The leafy rectangular park opposite the Indian Government Tourist Office, known as Church Square or the municipal garden, forms the heart of Panjim. Presiding over its East Side is the town's most distinctive and photogenic landmark, the toothpaste white baroque façade of the Church of Our Lady of the Immaculate Conception. Flanked by rows of slender palm trees, at the head of a crises-crossing laterite walkway, the church was built in 1541 for the benefit of sailors arriving here from Lisbon. The weary mariners would stagger up from the quay to give thanks for their safe passage before proceeding to the capital at Old Goa - the original home of the enormous bell that hangs from its central gable.

The Secretariat:
The road that runs north from the church brings you out at the riverside near Panjim's oldest surviving building. With its sloping tiled roofs, carved stone coats of arms and wooden verandahs, the stalwart secretariat looks typically colonial. Yet it was originally The Summer Palace of Goa's 16th century Muslim ruler, the 'Adil Shah. Later, the Portuguese converted it into a temporary rest house for the territory's Governors and then a residence for the Viceroy. Today, it accommodates the Goan State Legislature.

Hundred meters east from the building is situated a peculiar statue of a man holding his hands over the body of an entranced reclining woman shows Abbe Farin, a Goan priest who emigrated to France to become one of the world's first professional hypnotists.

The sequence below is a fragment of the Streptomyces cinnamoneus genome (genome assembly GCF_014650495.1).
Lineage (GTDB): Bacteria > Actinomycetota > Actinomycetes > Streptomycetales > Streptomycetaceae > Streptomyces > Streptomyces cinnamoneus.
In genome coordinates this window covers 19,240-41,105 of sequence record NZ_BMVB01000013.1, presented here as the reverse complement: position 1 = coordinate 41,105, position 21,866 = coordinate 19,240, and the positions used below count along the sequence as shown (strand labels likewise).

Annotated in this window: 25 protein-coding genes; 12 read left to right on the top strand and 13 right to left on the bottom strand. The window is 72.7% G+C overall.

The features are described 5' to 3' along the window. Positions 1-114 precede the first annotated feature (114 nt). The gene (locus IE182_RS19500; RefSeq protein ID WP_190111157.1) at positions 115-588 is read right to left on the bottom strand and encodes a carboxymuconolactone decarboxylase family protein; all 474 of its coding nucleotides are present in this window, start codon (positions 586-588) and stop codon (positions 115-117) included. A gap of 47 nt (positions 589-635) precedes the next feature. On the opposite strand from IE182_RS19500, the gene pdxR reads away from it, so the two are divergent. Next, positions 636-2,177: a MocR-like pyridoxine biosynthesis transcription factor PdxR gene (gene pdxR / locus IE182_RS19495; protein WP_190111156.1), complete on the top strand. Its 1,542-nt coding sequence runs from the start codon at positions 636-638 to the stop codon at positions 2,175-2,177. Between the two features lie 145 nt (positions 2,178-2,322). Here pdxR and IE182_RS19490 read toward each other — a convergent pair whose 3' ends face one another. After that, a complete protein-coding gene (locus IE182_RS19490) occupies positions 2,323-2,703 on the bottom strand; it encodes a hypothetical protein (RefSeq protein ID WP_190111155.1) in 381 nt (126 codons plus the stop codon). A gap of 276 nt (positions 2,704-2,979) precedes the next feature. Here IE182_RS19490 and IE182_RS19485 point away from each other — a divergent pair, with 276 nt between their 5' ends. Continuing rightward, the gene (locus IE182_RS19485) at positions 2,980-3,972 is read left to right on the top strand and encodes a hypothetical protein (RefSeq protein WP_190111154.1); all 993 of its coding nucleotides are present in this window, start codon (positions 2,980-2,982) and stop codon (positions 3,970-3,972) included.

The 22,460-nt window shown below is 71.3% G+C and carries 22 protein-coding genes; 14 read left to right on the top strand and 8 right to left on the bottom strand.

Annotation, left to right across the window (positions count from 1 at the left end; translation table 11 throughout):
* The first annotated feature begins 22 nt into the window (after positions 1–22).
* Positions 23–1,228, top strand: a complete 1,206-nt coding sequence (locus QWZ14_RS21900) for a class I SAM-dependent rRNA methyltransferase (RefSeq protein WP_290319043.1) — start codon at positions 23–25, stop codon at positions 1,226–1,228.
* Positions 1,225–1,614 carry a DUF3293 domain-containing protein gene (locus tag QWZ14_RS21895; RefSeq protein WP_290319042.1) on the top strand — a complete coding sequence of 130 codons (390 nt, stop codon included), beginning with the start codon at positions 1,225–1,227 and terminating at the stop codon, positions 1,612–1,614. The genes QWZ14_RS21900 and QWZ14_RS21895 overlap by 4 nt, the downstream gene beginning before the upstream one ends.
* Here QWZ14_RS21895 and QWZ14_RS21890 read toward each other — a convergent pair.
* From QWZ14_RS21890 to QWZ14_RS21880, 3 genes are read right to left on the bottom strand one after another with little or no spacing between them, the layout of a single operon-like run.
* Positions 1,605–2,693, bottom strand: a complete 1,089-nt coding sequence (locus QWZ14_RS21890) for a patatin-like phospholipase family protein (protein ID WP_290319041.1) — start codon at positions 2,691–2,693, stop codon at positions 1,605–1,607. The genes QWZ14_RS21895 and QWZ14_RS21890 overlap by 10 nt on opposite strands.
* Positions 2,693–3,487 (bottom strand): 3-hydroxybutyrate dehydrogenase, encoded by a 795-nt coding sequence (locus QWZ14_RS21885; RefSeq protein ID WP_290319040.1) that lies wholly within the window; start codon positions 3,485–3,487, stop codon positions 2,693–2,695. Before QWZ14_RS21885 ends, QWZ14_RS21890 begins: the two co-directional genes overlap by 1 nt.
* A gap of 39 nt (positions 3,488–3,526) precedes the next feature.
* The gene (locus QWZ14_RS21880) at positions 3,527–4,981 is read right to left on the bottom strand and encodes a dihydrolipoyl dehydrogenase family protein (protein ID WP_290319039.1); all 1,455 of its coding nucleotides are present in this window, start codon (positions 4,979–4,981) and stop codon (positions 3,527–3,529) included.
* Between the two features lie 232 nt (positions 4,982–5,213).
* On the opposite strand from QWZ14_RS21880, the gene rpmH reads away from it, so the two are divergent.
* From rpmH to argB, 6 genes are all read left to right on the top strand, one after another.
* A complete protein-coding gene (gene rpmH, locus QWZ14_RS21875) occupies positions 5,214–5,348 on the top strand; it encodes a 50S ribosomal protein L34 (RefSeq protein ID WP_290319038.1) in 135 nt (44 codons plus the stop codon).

Fontainhas:
Panjim's oldest and most interesting district, Fontainhas, lies immediately west of Pato, overlooking the banks of the oily green Ourem Creek. From the footbridge between the bus stand and town center, a dozen or so blocks of neoclassical houses raise in a tangle o terracotta rooftops up the sides of Altinho Hill. At siesta time, Vespas stand idle on deserted street corners, while women in western clothes exchange pleasantries with their neighbours from open windows and leafy verandahs. Many building have retained their traditional coat of ochre, pale, yellow, green or blue- a legacy of the Portuguese insistence that every Goan building should be colour washed after monsoons.

The Chapel Of St. Sebastian:
At the southern end of the neighborhood, the pristine whitewashed Chapel of St. Sebastian is one of many Goan churches to remain faithful to the old colonial decree. It stands at the end of a small square where Fontainhas' Portuguese speaking locals hold a lively annual street fiesta to celebrate their patron Saint's day in mid-November. The eerily lifelike crucifix inside the chapel, brought here in 1812, formerly hung in the palace of the inquisition in Old Goa. Unusually, Christ's eyes are open - allegedly to inspire fear in those being interrogated by the inquisitors.